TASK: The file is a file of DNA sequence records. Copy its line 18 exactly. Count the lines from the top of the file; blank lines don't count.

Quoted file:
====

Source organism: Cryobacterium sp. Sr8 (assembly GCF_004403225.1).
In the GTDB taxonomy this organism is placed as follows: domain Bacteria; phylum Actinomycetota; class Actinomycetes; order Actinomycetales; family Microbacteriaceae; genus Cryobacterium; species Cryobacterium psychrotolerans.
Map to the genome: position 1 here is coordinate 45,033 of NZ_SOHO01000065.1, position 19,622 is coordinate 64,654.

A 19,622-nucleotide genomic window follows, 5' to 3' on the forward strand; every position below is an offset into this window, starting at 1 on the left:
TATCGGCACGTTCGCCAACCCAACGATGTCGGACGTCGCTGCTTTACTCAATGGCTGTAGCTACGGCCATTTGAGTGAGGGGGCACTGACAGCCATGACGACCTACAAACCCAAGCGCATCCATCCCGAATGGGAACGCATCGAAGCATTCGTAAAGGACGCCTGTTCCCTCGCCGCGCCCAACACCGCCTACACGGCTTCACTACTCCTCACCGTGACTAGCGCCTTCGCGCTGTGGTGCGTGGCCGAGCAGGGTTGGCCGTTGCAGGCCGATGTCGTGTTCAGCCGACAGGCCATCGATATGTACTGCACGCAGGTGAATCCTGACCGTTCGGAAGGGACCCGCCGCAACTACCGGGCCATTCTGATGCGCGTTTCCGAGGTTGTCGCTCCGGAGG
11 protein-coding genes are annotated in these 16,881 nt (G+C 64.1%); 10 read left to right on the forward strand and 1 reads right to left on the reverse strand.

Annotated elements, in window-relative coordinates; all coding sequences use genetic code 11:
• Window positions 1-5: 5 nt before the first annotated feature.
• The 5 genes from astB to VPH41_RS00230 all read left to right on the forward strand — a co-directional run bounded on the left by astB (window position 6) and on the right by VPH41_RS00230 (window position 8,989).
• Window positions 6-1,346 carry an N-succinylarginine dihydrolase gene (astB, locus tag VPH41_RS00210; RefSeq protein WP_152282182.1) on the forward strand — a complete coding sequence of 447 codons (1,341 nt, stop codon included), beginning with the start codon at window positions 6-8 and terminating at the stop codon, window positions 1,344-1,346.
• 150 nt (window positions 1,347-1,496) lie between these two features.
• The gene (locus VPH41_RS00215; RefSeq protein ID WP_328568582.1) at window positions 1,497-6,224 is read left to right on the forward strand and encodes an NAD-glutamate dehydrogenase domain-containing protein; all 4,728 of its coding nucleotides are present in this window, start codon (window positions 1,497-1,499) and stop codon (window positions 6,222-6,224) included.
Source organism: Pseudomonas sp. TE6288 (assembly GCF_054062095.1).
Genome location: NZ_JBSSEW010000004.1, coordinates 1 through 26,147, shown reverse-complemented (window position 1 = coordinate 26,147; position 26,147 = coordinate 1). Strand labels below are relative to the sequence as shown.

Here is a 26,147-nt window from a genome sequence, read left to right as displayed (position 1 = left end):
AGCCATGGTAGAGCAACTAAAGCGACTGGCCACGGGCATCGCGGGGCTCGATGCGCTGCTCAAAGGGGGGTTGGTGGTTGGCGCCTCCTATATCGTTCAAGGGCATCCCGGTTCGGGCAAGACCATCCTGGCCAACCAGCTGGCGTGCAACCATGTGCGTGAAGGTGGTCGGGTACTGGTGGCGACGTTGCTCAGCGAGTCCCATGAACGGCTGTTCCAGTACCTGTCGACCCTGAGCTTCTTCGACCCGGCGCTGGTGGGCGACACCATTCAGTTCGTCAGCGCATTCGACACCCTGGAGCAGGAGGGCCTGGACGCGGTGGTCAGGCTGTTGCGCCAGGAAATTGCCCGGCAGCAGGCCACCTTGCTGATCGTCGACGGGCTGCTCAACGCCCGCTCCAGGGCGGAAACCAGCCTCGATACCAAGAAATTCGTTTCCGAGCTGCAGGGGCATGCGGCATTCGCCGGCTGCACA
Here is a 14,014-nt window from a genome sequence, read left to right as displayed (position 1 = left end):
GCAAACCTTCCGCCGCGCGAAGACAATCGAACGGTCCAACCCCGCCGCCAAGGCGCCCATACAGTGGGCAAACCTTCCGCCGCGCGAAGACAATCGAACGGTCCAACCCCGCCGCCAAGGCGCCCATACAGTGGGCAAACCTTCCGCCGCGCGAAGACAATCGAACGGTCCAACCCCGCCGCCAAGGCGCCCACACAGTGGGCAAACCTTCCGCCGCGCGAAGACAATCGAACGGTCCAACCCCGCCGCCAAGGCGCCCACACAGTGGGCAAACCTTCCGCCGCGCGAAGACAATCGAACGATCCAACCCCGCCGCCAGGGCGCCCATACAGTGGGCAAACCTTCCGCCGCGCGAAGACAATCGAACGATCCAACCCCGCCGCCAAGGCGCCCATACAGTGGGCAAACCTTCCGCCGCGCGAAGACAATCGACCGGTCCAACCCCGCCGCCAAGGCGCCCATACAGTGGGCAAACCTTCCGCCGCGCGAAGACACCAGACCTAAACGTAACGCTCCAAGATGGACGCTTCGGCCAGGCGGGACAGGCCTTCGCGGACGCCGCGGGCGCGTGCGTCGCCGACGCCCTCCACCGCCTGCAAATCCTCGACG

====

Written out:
GCAAACCTTCCGCCGCGCGAAGACAATCGAACGGTCCAACCCCGCCGCCAAGGCGCCCATACAGTGGGCAAACCTTCCGCCGCGCGAAGACAATCGAACGGTCCAACCCCGCCGCCAAGGCGCCCATACAGTGGGCAAACCTTCCGCCGCGCGAAGACAATCGAACGGTCCAACCCCGCCGCCAAGGCGCCCACACAGTGGGCAAACCTTCCGCCGCGCGAAGACAATCGAACGGTCCAACCCCGCCGCCAAGGCGCCCACACAGTGGGCAAACCTTCCGCCGCGCGAAGACAATCGAACGATCCAACCCCGCCGCCAGGGCGCCCATACAGTGGGCAAACCTTCCGCCGCGCGAAGACAATCGAACGATCCAACCCCGCCGCCAAGGCGCCCATACAGTGGGCAAACCTTCCGCCGCGCGAAGACAATCGACCGGTCCAACCCCGCCGCCAAGGCGCCCATACAGTGGGCAAACCTTCCGCCGCGCGAAGACACCAGACCTAAACGTAACGCTCCAAGATGGACGCTTCGGCCAGGCGGGACAGGCCTTCGCGGACGCCGCGGGCGCGTGCGTCGCCGACGCCCTCCACCGCCTGCAAATCCTCGACG